Of course, all economies grow when a recession has ended. That's not the question. The question is how slowly they grow.
The economy would have to grow at a 7.6 percent annualized rate in order to catch up with the average postwar recovery by the end of 2012.
The performance is obscured in rhetoric, generalities, and blame and the President is making claims that do not line up with reality or actual cause and effect. So we need to look at the specifics and see which are, logically and factually, contributing and which are hindering.
This has been one of the poorest recession growth periods ever, despite huge amounts of stimulative spending. All deficit spending pours money into the economy to be spent - and therefore it is "stimulative".
Well, we've spent the biggest stimulus (deficit) in history: $5 trillion or so. That's $5 trillion that is added to the GDP for the nation - artificial, and all borrowed!
Yet we are still doing poorly. The targeting of those funds has not been effective.
WHY AREN'T WE DOING BETTER ECONOMICALLY?
Overregulation of business, slowing of permits
Uncertainty of taxes
Extra costs of health care, so hire fewer people
Losing jobs we could have had by adding employment to energy production.
And worst of all: no confidence in this administration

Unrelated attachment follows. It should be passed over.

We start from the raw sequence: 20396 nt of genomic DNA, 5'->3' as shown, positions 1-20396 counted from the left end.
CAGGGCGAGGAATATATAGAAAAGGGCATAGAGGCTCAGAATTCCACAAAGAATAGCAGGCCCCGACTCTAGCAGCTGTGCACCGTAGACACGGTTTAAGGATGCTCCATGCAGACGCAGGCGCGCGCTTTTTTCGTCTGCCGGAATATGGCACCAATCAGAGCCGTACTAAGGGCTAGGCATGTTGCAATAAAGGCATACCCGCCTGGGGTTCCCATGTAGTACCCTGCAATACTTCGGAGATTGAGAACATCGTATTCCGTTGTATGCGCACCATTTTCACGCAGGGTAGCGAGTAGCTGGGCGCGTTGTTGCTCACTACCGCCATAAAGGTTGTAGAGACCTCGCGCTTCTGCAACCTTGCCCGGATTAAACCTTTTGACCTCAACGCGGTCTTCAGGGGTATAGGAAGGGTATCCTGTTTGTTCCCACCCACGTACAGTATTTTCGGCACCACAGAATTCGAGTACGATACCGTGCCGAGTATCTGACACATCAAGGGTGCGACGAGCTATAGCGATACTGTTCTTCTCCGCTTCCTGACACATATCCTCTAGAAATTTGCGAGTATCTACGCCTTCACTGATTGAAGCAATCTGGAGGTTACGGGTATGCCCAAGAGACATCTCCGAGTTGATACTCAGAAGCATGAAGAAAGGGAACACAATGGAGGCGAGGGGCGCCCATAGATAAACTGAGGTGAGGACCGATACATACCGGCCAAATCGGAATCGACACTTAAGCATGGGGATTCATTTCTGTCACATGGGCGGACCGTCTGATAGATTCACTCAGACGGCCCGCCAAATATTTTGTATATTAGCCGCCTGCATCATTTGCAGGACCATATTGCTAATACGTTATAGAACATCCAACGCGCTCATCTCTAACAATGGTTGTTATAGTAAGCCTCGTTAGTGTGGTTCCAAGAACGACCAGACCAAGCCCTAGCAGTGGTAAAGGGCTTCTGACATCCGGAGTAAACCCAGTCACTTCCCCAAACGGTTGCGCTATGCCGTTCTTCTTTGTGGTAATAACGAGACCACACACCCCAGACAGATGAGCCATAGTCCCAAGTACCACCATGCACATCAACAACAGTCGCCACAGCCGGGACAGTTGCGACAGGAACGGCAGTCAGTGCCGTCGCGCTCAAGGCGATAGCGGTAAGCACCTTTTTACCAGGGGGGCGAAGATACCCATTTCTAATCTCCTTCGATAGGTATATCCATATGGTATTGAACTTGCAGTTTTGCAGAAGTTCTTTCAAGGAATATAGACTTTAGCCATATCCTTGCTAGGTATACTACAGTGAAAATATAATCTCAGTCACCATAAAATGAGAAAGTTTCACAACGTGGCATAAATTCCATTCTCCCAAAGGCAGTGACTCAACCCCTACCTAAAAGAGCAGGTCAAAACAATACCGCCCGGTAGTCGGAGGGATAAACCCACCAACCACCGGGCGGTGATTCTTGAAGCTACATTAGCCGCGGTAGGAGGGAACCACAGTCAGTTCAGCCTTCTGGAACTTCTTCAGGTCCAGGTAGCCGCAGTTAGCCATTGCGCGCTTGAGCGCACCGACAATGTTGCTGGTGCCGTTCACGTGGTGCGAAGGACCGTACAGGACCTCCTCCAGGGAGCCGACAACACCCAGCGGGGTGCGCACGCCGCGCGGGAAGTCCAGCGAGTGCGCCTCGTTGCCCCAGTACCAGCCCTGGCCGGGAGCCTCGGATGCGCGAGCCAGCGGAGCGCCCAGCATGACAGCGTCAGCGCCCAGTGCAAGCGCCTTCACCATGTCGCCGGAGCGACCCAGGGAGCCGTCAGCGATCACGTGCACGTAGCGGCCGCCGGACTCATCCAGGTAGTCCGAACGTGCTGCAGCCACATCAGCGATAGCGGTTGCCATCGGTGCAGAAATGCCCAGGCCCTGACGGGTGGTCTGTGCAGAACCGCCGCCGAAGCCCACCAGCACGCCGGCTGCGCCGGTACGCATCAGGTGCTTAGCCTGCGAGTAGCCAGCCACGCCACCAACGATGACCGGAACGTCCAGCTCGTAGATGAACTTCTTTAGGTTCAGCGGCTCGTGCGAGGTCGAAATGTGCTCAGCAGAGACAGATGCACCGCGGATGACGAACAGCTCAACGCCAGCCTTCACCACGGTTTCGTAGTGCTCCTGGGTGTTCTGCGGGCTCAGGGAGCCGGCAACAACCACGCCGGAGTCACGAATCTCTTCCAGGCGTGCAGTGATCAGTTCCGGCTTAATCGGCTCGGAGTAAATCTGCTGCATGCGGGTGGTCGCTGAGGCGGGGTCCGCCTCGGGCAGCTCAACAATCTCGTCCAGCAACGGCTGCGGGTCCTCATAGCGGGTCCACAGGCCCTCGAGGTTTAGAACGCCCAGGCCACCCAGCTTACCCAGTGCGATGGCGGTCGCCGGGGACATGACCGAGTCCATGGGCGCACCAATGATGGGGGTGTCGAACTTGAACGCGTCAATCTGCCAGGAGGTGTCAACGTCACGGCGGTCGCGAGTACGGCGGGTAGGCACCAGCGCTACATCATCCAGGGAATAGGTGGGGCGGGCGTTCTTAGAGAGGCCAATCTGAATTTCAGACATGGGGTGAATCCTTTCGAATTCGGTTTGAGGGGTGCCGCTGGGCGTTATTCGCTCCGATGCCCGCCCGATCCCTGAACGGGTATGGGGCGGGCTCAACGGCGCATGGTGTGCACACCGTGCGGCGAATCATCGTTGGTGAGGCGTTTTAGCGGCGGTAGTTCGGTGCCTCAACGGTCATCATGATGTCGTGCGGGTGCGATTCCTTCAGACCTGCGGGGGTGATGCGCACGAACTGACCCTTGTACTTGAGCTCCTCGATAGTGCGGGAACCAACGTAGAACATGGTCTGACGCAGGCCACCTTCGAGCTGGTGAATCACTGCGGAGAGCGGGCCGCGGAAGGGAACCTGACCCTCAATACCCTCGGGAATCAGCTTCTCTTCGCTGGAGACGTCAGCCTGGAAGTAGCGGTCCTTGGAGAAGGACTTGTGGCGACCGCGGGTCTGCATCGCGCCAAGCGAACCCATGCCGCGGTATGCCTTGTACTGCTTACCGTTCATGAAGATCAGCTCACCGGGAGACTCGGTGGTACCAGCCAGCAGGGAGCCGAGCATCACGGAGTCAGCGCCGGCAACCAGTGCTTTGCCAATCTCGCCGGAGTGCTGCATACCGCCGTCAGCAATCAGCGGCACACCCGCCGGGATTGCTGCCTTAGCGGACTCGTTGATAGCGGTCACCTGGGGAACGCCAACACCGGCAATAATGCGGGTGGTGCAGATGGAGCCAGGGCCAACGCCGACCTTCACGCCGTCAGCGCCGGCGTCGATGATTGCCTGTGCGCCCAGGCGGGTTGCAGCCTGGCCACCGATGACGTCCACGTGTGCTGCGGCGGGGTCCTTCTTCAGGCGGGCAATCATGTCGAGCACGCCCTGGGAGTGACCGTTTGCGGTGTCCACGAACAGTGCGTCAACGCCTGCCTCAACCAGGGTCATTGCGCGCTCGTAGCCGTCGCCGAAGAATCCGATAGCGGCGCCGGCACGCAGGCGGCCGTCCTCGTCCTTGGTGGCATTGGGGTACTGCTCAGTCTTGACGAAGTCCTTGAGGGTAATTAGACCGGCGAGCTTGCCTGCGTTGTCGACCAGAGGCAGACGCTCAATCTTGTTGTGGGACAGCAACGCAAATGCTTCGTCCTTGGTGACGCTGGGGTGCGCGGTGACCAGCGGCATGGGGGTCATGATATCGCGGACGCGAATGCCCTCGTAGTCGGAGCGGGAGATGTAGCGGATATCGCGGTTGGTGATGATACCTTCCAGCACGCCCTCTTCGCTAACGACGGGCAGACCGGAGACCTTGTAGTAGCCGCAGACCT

HOW BAD IS IT?
Once an economy hits bottom, it tends to grow at a faster pace than normal, as it recovers naturally.
A graphing of the growth in recessions from 1947 through 2011 shows how this recession's recovery is relatively anemic. Graph
Four years after employment peaked, scarcely one-third of the net loss in jobs has been reversed
"The decline in the unemployment rate over the past year has been somewhat more rapid than might have been expected, given that the economy appears to have been growing during that time frame at or below its longer-term trend," Bernanke told the U.S. House of Representatives Financial Services Committee. Source.
(Economists cannot figure out why the reported unemployment rate has declined, contrary to the actual economics. It is puzzling. Or there is some manipulation of the numbers...)
BEING SMARTER ABOUT WHERE THE RECESSION STILL IS ACTUALLY LOCATED
Category Unemployment rate
Government workers 3.9%
Agricultural workers 19.5%
Education and health services 5.4%
Financial activities 5.3%
Professional and business services 10.3%
Wholesale and retail trade 8.9% More unemployed than any other industry
“The rate of unemployment in the United States has exceeded 8 percent since February 2009, making the past three years the longest stretch of high unemployment in this country since the Great Depression. Moreover, the Congressional Budget Office (CBO) projects that the unemployment rate will remain above 8 percent until 2014. The official unemployment rate excludes those individuals who would like to work but have not searched for a job in the past four weeks as well as those who are working part-time but would prefer full-time work; if those people were counted among the unemployed, the unemployment rate in January 2012 would have been about 15 percent. Compounding the problem of high unemployment, the share of unemployed people looking for work for more than six months—referred to as the long-term unemployed—topped 40 percent in December 2009 for the first time since 1948, when such data began to be collected; it has remained above that level ever since.” Source
Data Dump, for possible use elsewhere: